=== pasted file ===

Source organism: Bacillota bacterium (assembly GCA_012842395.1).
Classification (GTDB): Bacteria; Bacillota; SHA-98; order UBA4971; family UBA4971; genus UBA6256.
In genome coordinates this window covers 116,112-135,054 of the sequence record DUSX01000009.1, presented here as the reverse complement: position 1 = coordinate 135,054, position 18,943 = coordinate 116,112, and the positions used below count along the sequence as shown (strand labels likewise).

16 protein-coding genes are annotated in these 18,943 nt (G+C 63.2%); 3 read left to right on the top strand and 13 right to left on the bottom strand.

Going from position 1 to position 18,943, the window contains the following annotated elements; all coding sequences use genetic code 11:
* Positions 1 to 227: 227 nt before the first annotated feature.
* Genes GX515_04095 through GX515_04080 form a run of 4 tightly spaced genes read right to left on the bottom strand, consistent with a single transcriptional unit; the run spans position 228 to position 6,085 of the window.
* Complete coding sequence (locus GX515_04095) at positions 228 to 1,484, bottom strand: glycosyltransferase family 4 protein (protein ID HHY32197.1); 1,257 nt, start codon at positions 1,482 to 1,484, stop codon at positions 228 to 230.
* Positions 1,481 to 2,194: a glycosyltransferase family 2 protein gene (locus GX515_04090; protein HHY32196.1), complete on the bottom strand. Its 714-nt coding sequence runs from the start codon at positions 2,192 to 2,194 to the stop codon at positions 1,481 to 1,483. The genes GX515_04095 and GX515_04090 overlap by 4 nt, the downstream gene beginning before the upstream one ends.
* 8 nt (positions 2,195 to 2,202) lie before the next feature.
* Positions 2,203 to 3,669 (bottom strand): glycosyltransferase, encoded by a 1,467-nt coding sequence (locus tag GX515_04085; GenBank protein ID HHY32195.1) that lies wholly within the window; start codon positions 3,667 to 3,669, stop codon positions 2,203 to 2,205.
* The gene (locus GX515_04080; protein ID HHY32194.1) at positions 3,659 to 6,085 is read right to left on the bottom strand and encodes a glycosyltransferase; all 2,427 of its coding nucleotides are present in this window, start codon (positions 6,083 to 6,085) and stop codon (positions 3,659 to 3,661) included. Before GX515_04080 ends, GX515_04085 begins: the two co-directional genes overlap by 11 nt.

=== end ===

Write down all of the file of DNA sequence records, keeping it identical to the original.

Source organism: Bacillota bacterium (assembly GCA_012842395.1).
Classification (GTDB): Bacteria; Bacillota; SHA-98; order UBA4971; family UBA4971; genus UBA6256.
In genome coordinates this window covers 116,112-135,054 of the sequence record DUSX01000009.1, presented here as the reverse complement: position 1 = coordinate 135,054, position 18,943 = coordinate 116,112, and the positions used below count along the sequence as shown (strand labels likewise).

16 protein-coding genes are annotated in these 18,943 nt (G+C 63.2%); 3 read left to right on the top strand and 13 right to left on the bottom strand.

Going from position 1 to position 18,943, the window contains the following annotated elements; all coding sequences use genetic code 11:
* Positions 1 to 227: 227 nt before the first annotated feature.
* Genes GX515_04095 through GX515_04080 form a run of 4 tightly spaced genes read right to left on the bottom strand, consistent with a single transcriptional unit; the run spans position 228 to position 6,085 of the window.
* Complete coding sequence (locus GX515_04095) at positions 228 to 1,484, bottom strand: glycosyltransferase family 4 protein (protein ID HHY32197.1); 1,257 nt, start codon at positions 1,482 to 1,484, stop codon at positions 228 to 230.
* Positions 1,481 to 2,194: a glycosyltransferase family 2 protein gene (locus GX515_04090; protein HHY32196.1), complete on the bottom strand. Its 714-nt coding sequence runs from the start codon at positions 2,192 to 2,194 to the stop codon at positions 1,481 to 1,483. The genes GX515_04095 and GX515_04090 overlap by 4 nt, the downstream gene beginning before the upstream one ends.
* 8 nt (positions 2,195 to 2,202) lie before the next feature.
* Positions 2,203 to 3,669 (bottom strand): glycosyltransferase, encoded by a 1,467-nt coding sequence (locus tag GX515_04085; GenBank protein ID HHY32195.1) that lies wholly within the window; start codon positions 3,667 to 3,669, stop codon positions 2,203 to 2,205.
* The gene (locus GX515_04080; protein ID HHY32194.1) at positions 3,659 to 6,085 is read right to left on the bottom strand and encodes a glycosyltransferase; all 2,427 of its coding nucleotides are present in this window, start codon (positions 6,083 to 6,085) and stop codon (positions 3,659 to 3,661) included. Before GX515_04080 ends, GX515_04085 begins: the two co-directional genes overlap by 11 nt.